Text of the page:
The most pressing problems facing our natural environment are complex, often requiring collaborative investigation by scholars versed in different disciplines. By connecting scholars and practitioners from different disciplines, the Center for the Environment seeks to raise the quality of environmental research at Harvard and beyond.
Integrated Mesoscale Architectures for Sustainable Catalysis (IMASC)
The Integrated Mesoscale Architectures for Sustainable Catalysis is an Energy Frontier Research Center, headquartered at Harvard University. The vision of IMASC is to advance the fundamental science necessary to change the face and carbon footprint of the chemical industries sector. Established in 2014, IMASC showed that a fundamental understanding gained from model surfaces at the molecular scale can be used to predict catalytic performance for support-free dilute alloys. This introduced a new paradigm for catalyst discovery. Renewed in 2018, IMASC is advancing this ground-breaking work at the intersection of surface chemistry and physics to transform how catalysts are designed.
The Microbial Sciences Initiative (MSI)
The Microbial Sciences Initiative at Harvard is an interdisciplinary science program aimed at a comprehensive understanding of the richest biological reservoir of the planet, the microbial world. Microbes are ubiquitous and have an impact on every aspect of our existence.
Yet, their intrinsic invisibility has meant that they have remained largely unknown, their effects and enormous potential often unrecognized. The recent realization of the vastness of microbial diversity and the genomics revolution have propelled the microbial sciences into an exciting new era of investigation.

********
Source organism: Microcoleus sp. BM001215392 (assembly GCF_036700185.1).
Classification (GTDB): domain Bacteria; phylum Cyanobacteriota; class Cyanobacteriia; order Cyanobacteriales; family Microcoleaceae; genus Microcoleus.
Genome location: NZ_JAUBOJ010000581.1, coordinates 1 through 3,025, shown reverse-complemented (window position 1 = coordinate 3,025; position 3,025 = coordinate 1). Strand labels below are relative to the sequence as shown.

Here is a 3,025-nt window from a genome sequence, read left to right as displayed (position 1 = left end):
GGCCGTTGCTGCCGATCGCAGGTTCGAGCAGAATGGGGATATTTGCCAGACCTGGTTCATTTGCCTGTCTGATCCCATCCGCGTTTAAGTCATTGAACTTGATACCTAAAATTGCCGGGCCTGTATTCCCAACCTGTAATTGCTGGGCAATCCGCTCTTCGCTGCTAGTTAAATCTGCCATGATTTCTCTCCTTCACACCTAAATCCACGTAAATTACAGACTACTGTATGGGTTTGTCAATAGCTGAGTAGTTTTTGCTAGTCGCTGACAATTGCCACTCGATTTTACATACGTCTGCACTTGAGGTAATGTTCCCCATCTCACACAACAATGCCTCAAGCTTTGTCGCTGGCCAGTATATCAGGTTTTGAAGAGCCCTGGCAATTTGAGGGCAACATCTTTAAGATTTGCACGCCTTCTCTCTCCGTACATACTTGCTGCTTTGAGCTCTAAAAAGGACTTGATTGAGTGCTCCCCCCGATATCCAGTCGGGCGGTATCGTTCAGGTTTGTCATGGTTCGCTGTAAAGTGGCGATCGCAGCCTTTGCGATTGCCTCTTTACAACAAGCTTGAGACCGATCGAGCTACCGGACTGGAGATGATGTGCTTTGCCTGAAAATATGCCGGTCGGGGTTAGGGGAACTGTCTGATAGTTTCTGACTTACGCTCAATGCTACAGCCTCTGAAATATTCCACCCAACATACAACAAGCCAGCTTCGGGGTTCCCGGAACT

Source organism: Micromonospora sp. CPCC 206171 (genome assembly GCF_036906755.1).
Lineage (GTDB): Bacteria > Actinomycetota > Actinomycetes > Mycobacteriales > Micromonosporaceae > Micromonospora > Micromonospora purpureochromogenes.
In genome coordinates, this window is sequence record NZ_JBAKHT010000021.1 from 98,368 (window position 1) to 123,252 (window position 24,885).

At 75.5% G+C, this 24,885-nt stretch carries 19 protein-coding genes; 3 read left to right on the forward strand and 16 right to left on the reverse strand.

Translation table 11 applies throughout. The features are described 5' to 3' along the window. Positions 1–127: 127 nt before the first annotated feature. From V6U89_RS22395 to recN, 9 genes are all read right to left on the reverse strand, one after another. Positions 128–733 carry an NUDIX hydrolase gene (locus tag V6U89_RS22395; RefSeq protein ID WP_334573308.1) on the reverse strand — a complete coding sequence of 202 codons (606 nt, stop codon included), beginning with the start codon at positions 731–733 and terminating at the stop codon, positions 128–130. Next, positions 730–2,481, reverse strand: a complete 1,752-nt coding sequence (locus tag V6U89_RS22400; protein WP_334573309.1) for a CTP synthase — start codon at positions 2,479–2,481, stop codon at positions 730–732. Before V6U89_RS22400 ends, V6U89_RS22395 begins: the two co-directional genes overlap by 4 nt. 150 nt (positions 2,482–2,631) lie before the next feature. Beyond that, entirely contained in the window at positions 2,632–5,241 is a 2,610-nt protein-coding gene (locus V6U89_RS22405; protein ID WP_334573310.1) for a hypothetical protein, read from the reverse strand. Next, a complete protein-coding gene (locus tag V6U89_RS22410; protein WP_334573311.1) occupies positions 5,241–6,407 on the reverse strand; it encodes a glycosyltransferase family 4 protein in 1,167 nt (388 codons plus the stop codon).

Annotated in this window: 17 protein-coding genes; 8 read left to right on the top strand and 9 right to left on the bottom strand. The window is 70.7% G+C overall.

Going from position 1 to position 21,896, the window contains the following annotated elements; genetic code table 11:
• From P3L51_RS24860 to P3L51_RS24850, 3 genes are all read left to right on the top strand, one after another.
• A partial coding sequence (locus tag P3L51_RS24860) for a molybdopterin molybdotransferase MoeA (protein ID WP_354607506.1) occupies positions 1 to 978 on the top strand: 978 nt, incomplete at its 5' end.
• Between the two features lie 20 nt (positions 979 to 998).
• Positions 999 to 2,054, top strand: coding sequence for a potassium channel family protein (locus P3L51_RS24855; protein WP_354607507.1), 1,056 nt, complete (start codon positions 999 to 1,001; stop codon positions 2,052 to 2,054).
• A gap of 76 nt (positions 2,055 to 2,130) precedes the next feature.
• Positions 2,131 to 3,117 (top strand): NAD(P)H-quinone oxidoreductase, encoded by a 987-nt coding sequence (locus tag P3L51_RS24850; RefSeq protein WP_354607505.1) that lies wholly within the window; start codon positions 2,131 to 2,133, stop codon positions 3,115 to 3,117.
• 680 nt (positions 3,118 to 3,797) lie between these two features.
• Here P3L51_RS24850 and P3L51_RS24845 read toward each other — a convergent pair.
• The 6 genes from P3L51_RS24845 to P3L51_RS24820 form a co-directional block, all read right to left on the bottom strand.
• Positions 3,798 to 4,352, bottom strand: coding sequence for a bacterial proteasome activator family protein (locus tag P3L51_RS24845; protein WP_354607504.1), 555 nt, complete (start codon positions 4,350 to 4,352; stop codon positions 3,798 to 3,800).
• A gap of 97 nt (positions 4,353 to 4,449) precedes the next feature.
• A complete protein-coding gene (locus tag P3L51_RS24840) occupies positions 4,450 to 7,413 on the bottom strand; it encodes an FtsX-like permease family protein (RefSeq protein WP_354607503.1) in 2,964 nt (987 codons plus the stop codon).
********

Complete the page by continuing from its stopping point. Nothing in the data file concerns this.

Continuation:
The Rowland Institute
The Rowland Institute at Harvard is dedicated to experimental science over a broad range of disciplines. Current research is carried out in physics, chemistry, and biology, with an emphasis on interdisciplinary work and the development of new experimental tools.
The Institute is located in Cambridge, Massachusetts near the Longfellow Bridge over the Charles River, a few miles downstream from the main campus.
The Institute was originally founded by the late Edwin H. Land in 1980 as The Rowland Institute for Science, a privately endowed, nonprofit, basic research organization, conceived to advance science in a wide variety of fields. Currently members of the Institute are performing research in several areas of physics, chemistry and biology.
Wyss Institute for Biologically Inspired Engineering at Harvard University
The Wyss Institute for Biologically Inspired Engineering at Harvard University aims to discover the engineering principles that nature uses to build living things and to harness this knowledge to create biologically inspired materials, devices, and control technologies for medical and non-medical applications.
In medicine, the Institute's goal is to advance the science and engineering necessary to develop biomimetic materials, microdevices, microrobots, and innovative disease reprogramming technologies that emulate how living cells, tissues and organs self-organize and naturally regulate themselves.
A deeper understanding of how living systems build, recycle, and control also will ultimately lead to more efficient ways of converting energy, controlling manufacturing, improving the environment, and creating a more sustainable world.